Domestic award set aside for patent illegality

By Karthik Somasundram and Sneha Jaisingh, Bharucha & Partners

Patel Engineering Limited secured three arbitral awards against North Eastern Electrical Corporation Limited (NEECO) in respect of a project in Meghalaya. NEECO unsuccessfully challenged the awards under section 34 of the Arbitration and Conciliation Act, 1996 (act), and thereafter appealed to the high court. The high court set aside the awards, and the Supreme Court dismissed petitions brought by Patel Engineering challenging the high court’s ruling.

Patel Engineering filed unsuccessful petitions for review with the high court on the grounds that the previous judgment of that court contained an error apparent on the face of the record in that the court had not taken into consideration the amendments made to the act by the Arbitration and Conciliation (Amendment Act), 2015.

Karthik Somasundram,Bharucha & Partners,Patent illegality
Karthik Somasundram
Bharucha & Partners

Patel again filed petitions with the Supreme Court. The Issue in the case of Patel Engineering Ltd v North Eastern Electric Power Corporation Limited was whether the award was perverse, or so irrational that it should be set aside on the grounds of patent illegality.

Following its judgment in the BCCI case in 2018, the court ruled that the 2015 amendments applied and that patent illegality, was sufficient grounds to set aside the domestic awards. The Supreme Court then had to decide whether the high court had committed an error apparent on the face of the record by relying on judgments passed prior to the 2015 amendment.

In its judgment in Saw Pipes Ltd in 2003, the Supreme Court widened the interpretation of the concept of public policy in the act and held that an award contrary to substantive provisions of law, or the act, or the terms of a contract would be patently illegal. In its judgment in Associate Builders in 2014, the court held that an award that construed the terms of a contract in a way that no fair-minded or reasonable person would do, is patently illegal and could be set aside on the grounds of being against public policy.

Sneha Jaisingh,Bharucha & Partners,Patent illegality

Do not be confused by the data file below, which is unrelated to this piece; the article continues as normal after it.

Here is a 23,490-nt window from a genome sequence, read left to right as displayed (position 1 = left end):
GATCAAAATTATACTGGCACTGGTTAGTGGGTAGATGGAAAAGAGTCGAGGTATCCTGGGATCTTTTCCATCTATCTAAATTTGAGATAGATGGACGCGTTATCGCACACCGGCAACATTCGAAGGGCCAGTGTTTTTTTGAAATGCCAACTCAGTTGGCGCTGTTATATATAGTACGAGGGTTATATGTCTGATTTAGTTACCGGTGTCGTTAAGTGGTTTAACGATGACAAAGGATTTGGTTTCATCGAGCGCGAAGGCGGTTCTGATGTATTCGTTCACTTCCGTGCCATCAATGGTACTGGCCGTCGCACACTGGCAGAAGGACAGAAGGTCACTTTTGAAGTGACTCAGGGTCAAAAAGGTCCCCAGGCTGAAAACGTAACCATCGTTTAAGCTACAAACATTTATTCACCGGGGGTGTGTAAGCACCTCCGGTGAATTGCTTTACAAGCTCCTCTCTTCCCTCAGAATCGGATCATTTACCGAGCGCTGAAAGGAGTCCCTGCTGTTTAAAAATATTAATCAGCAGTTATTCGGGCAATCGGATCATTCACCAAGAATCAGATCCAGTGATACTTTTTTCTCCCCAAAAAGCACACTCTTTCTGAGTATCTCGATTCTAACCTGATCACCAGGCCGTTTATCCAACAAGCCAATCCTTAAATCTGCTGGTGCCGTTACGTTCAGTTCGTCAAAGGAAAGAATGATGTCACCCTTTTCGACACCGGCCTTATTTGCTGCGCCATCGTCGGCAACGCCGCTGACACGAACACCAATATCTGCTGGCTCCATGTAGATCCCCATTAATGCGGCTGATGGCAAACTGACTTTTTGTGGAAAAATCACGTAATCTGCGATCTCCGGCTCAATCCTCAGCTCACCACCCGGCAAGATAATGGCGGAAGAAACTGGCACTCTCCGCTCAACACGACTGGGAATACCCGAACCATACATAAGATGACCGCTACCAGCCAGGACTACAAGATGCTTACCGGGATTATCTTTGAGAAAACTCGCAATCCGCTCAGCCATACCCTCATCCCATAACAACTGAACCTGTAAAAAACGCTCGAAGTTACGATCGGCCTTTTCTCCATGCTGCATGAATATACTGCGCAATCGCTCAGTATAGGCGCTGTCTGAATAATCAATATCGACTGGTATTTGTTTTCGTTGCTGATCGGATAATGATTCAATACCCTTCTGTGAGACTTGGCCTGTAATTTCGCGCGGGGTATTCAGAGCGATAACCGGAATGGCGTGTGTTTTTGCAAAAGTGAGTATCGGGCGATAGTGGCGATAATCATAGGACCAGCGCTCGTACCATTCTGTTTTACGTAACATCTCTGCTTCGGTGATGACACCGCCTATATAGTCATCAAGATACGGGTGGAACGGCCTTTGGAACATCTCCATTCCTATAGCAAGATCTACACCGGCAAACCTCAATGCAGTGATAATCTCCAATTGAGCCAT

Sneha Jaisingh
Bharucha & Partners

The 246th Report of the Law Commission in 2014 recommended the insertion of patent illegality as grounds to set aside a domestic award to provide greater redress. It would also reverse the unintended consequences of the Saw Pipes Ltd case, when applied to international commercial and foreign arbitral awards, something which is not in keeping with the provisions of the act. Section 34(2A) was therefore inserted with a proviso to clarify that re-evaluation of evidence is not permissible and that an erroneous application of law does not constitute patent illegality and does not permit the award to be set aside.

In Ssangyong Engineering & Construction Co Ltd v NHAI (2019), the court ruled that the expansive interpretation of public policy in the cases of Saw Pipes Ltd and Western Geco International Ltd (2014), had been overruled, and new grounds for challenge under section 34 of the act, patent illegality, adopted. The court followed the ruling in Associate Builders and held that the construction of the terms of a contract was primarily the duty of the arbitrator. Unless the arbitrator’s view could not have been taken by any fair-minded or reasonable person, the award could not be set aside on the grounds of patent illegality.

In the Patel Engineering case, the arbitrator had taken into account irrelevant factors and had ignored vital clauses of the tender document. The judgment in the challenge under Section 34 of the act was also open to similar criticism. On the other hand, the high court had referred to the judgment in Associate Builders and had reversed the awards on the grounds of irrationality and perversity. The high court noted that the effect of the awards would result in NEECO paying almost ₹10 billion (US$133 million) to Patel Engineering, resulting in unjust enrichment. The high court had noted that unjust enrichment of a party, at a cost to the public exchequer would be against a fundamental policy of Indian law. Although it was not hearing an appeal against the awards themselves, the fact that there existed grounds under section 34(2) warranted interference. The duty of the arbitrator was to interpret the contract in accordance with established rules of interpretation and to follow fundamental policies of Indian law.

The judgment in Associate Builders remains good law even after the 2015 amendment, and the reliance by the high court on that judgment and that in Ssangyong Engineering & Construction Co Ltd to rule that the awards amounted to patent illegality was proper. The Supreme Court found that the high court could not be faulted for setting aside the awards.

Karthik Somasundram and Sneha Jaisingh are partners at Bharucha & Partners.

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